Using Math to Examine Iran’s Election Results

Feedloader (Clickability)

Statisticians and political scientists have been having a field day with the results from the Iranian elections earlier this month. Was the election rigged? We may never know, but there is enough buried in the math to make us think that it might have been so. Even then, though, there is also enough to make us believe that everything is legit. Here are a few analyses that I found particularly interesting:

Clean Data

Immediately after the election, doubts were raised over the legitimacy of the data because each time a new batch of voting results were released (they come out in pieces in Iran, similar to the United States), the percentage of votes going to President Mahmoud Ahmadinejad was the same: 67 percent. Data usually isn’t clean, and some started to wonder whether the results had been fabricated.

An analysis by University of Wisconsin math professor Jordan Ellenberg in Slate, however, delves deeper into the data to show that it was actually messier than might be expected. The results didn’t come out city by city but in large batches that combined data from several areas, which meant that Ahmadinejad’s vote totals were really averages. And the Law of Large Numbers dictates, as Ellenberg wrote:

Averages of widely varying quantities can, and usually do, yield results that look almost perfectly uniform. Given enough data, the outliers tend to cancel one another out.

Ellenberg concludes that the data is “definitely messy enough to be true.”

Benford’s Law

Several analyses have looked at the first digits of the Iran election results to see if they comply with Benford’s Law, which is:

In lists of numbers from many (but not all) real-life sources of data, the leading digit is distributed in a specific, non-uniform way. According to this law, the first digit is 1 almost one third of the time, and larger digits occur as the leading digit with lower and lower frequency, to the point where 9 as a first digit occurs less than one time in twenty. This distribution of first digits arises logically whenever a set of values is distributed logarithmically.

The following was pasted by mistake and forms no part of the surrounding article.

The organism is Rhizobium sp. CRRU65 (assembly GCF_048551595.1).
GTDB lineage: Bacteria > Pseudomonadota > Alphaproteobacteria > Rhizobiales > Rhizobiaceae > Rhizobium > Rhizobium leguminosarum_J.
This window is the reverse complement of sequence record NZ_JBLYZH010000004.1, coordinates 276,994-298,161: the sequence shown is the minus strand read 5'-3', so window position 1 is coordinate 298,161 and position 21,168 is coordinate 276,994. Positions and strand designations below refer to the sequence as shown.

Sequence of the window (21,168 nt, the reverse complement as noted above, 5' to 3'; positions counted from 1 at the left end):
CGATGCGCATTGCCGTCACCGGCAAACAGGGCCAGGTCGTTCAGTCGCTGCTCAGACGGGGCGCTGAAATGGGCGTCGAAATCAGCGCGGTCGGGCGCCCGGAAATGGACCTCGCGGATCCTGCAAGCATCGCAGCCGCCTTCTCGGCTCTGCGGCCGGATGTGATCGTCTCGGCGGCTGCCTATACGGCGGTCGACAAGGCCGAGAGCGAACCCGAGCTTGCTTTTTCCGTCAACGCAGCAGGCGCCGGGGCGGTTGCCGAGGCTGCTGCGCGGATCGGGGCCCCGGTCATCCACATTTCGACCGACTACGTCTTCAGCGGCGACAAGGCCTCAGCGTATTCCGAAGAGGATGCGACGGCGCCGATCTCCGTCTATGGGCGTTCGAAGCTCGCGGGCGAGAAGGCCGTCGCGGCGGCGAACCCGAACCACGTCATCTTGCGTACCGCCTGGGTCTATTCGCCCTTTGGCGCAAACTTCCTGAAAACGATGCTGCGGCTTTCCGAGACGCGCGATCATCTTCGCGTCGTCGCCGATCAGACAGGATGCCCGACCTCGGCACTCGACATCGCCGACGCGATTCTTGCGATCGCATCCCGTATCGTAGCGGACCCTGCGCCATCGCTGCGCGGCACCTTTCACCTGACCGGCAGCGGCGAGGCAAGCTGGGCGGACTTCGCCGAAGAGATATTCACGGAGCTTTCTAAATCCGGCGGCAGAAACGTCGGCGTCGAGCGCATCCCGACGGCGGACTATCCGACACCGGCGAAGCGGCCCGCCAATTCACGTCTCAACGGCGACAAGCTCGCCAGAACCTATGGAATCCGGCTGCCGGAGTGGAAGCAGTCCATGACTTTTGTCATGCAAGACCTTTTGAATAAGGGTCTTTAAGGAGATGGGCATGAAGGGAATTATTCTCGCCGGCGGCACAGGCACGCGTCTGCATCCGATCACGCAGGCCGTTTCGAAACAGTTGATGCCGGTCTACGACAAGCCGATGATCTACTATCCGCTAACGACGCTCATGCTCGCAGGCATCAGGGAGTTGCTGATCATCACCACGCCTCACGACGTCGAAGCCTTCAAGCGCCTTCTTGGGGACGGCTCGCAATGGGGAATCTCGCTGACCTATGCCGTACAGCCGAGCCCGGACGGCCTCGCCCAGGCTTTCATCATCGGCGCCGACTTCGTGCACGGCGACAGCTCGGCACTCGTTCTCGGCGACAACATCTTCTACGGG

One analysis using this tack, by Boudewijn Roukema of the Nicolaus Copernicus University in Poland, concluded that there were nearly twice as many vote counts beginning with the digit 7 for Mehdi Karroubi than would be expected with Benford’s Law. In addition, Roukema suspected that the results for Ahmadinejad, in which there were fewer 1s and more 2s and 3s than expected, would have been likely if someone chose to manipulate the results by changing the 1s at the beginning of the vote totals to 2s and 3s. It would also have led to an overestimate of Ahmadinejad’s totals by several million votes.

Walter Mebane, a political scientist and statistician at the University of Michigan, also used Benford’s Law in his analysis, in which he also finds several irregularities in the Iran election results. But even he admits that though his results are “compatible with widespread fraud,” they are also “compatible with Ahmadinejad having actually won.”

The Last Two Digits

Two graduate students in political science at Columbia University took yet a third take at the data. In an analysis that they summarized in a Washington Post op-ed, they examined the last two digits of the vote counts from 29 provinces for each of the four candidates (e.g., if someone received 14,579 votes, only the 7 and 9 were considered in the analysis).

The last two digits in election results are random noise, and the distribution of digits should be fairly even—each digit should appear around 10 percent of the time. Humans, though, are poor random number generators and when we make up numbers, we tend to choose some numbers more frequently than others. In the Iran results, only 4 percent of the numbers end in the digit 5 while the digit 7 appears 17 percent of the time. Results that deviate this much would be expected in about four of every 100 elections.

Humans also have problems creating numbers that have non-adjacent digits (i.e., you are less likely to come up with 72 than with 23), but these numbers should also follow random patterns and about 70 percent of the pairs should consist of non-adjacent digits. However, in the Iran results, just 62 percent do so. Again, these results would be expected in about 4 of every 100 elections. But the combination of the two results would be expected in only 1 of every 200 elections. Improbable, perhaps, but not impossible.

Where does that leave us? We may never know if the reported results are real or not. My personal favorite bit of data from all of this, though, requires no calculations to lead to questions of election legitimacy. This quotation, from Abbas-Ali Kadkhodaei, a spokesman for Iran’s Guardian Council, would make almost anyone think twice:

Statistics provided by Mohsen Resaei in which he claims more than 100% of those eligible have cast their ballot in 170 cities are not accurate—the incident has happened in only 50 cities.

(For more on the Iran election result analyses, check out Nate Silver on

Get the latest Science stories in your inbox.